A friend of mine just went through a few days of unnecessary terror. The company she works for has several divisions, located in different cities. A couple of weeks ago, the staff in her office received an e-mail stating that one of the company's honchos was going to be in town and had set up two meetings with the staff.
Sounds pretty harmless, but here's a little background on my friend: Over the last 15 years, she has lost two jobs due to downsizing. One place she worked was purchased by other companies three times. The first two times, she was lucky and there was very little change in the day-to-day workings, except that the existing CEO stepped down and moved on, taking with him much of the positive culture that he was instrumental in creating.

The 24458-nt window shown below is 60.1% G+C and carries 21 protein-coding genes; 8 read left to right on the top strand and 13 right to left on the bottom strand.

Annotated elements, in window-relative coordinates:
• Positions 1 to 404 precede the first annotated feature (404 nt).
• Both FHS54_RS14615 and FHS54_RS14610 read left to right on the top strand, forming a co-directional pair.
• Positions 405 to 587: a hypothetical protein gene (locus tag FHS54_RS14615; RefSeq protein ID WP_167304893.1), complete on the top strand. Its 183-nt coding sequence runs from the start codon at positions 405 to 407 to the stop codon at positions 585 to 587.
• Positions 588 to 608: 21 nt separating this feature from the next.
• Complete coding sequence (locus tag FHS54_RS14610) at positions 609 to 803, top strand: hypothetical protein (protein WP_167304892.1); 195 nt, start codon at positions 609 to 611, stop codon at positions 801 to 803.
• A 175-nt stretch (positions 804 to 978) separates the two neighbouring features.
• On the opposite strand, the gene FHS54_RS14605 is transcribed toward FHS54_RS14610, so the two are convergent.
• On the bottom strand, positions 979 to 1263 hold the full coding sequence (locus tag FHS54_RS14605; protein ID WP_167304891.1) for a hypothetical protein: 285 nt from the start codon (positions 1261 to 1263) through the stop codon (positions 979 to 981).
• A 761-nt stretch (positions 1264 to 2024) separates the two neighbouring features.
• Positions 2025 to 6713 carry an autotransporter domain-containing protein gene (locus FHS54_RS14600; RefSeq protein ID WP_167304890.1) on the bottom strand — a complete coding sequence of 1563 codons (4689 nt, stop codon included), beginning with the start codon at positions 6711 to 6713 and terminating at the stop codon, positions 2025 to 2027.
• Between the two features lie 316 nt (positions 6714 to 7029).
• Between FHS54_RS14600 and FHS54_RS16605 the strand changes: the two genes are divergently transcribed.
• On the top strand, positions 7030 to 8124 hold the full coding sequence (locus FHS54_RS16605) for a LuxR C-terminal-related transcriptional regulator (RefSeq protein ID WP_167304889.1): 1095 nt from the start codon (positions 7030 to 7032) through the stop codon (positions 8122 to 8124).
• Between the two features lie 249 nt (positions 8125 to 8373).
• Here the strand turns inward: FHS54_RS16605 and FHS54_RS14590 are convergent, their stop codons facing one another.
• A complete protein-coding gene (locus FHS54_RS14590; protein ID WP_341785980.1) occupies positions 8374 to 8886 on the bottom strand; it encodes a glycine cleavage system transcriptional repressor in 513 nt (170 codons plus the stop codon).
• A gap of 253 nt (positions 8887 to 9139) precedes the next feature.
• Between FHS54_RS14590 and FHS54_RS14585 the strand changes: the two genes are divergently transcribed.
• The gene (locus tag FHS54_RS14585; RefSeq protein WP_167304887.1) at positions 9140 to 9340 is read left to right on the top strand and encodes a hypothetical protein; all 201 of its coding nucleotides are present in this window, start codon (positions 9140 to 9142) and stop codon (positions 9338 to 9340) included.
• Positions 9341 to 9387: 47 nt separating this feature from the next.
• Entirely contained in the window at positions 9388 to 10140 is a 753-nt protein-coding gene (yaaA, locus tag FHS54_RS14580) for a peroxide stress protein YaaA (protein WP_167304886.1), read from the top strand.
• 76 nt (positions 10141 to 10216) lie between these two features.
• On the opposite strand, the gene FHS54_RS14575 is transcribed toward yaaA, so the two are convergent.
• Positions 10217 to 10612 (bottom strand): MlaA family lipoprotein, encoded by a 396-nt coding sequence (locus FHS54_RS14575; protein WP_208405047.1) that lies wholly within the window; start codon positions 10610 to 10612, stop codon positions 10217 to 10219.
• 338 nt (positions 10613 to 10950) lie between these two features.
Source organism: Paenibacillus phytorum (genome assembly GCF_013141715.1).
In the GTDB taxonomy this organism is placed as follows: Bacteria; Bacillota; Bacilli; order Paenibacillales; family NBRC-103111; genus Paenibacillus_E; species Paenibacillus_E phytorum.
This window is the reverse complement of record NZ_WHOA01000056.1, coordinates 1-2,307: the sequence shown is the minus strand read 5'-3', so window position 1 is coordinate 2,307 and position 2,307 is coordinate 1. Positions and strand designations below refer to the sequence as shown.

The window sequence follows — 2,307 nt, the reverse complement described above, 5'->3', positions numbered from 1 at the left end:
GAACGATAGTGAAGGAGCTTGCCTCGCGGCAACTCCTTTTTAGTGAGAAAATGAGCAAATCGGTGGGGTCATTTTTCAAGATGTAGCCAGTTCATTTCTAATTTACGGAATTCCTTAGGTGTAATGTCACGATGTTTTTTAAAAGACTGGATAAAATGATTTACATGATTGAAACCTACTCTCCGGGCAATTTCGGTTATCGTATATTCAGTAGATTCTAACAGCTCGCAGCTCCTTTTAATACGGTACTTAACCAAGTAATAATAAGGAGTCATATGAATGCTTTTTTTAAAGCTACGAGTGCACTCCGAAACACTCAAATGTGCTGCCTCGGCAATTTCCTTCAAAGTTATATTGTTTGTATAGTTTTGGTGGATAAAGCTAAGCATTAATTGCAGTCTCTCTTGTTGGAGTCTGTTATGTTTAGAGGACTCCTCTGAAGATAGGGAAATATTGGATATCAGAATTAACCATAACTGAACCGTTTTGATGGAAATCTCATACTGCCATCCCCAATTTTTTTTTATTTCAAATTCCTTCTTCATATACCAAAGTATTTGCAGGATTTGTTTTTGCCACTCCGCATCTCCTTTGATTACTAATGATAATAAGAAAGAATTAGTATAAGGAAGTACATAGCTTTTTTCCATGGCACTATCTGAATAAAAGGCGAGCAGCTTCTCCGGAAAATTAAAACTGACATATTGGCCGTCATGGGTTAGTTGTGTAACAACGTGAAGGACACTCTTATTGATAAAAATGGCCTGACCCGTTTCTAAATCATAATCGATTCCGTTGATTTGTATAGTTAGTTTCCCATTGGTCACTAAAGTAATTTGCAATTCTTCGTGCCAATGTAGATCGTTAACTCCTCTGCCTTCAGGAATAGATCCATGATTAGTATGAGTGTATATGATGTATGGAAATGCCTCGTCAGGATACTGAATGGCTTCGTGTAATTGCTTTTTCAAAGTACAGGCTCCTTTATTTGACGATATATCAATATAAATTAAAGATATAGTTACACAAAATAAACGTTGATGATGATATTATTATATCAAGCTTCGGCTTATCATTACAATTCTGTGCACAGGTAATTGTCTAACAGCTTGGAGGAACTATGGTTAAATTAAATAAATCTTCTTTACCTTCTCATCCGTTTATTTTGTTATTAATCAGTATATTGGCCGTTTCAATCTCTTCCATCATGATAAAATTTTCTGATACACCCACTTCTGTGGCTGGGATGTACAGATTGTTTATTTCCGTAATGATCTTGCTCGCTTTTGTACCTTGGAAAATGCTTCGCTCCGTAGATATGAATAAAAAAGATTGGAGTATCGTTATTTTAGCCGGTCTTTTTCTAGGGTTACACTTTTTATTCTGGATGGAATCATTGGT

When the third sale rolled around, the parent company thought geographic proximity was a business plus, so they moved my friend's company to its home office in a truly craptacular city where it snowed 364 days of the year. She chose not to relocate.
So, not unlike Pavlov's poor little manipulated dog, the e-mail from headquarters set off some fire alarms in her head. Attention from the big executives? This could not be good. A sale? A layoff? Soon, she had herself convinced she was going to be spending Christmas in a soup line.
It turns out that the meeting was actually a positive gesture by management to plan strategy for the coming year. In fact, the executives expressed some surprise when employees took them aside and asked if this meant there were going to be layoffs.
This whole thing was not a lesson for my friend as much as it was a lesson for the execs. Sometimes you can be so concerned with looking up and ahead that you truly fail to see the little ripples around you. I think the whole thing was an eye opener for those executives in that they got a crash course in how insecure and gunshy the modern workforce can be. I've never seen it actually happen, but maybe in the future, execs will begin their e-mail with "This is not about layoffs" and save some people some unnecessary anxiety.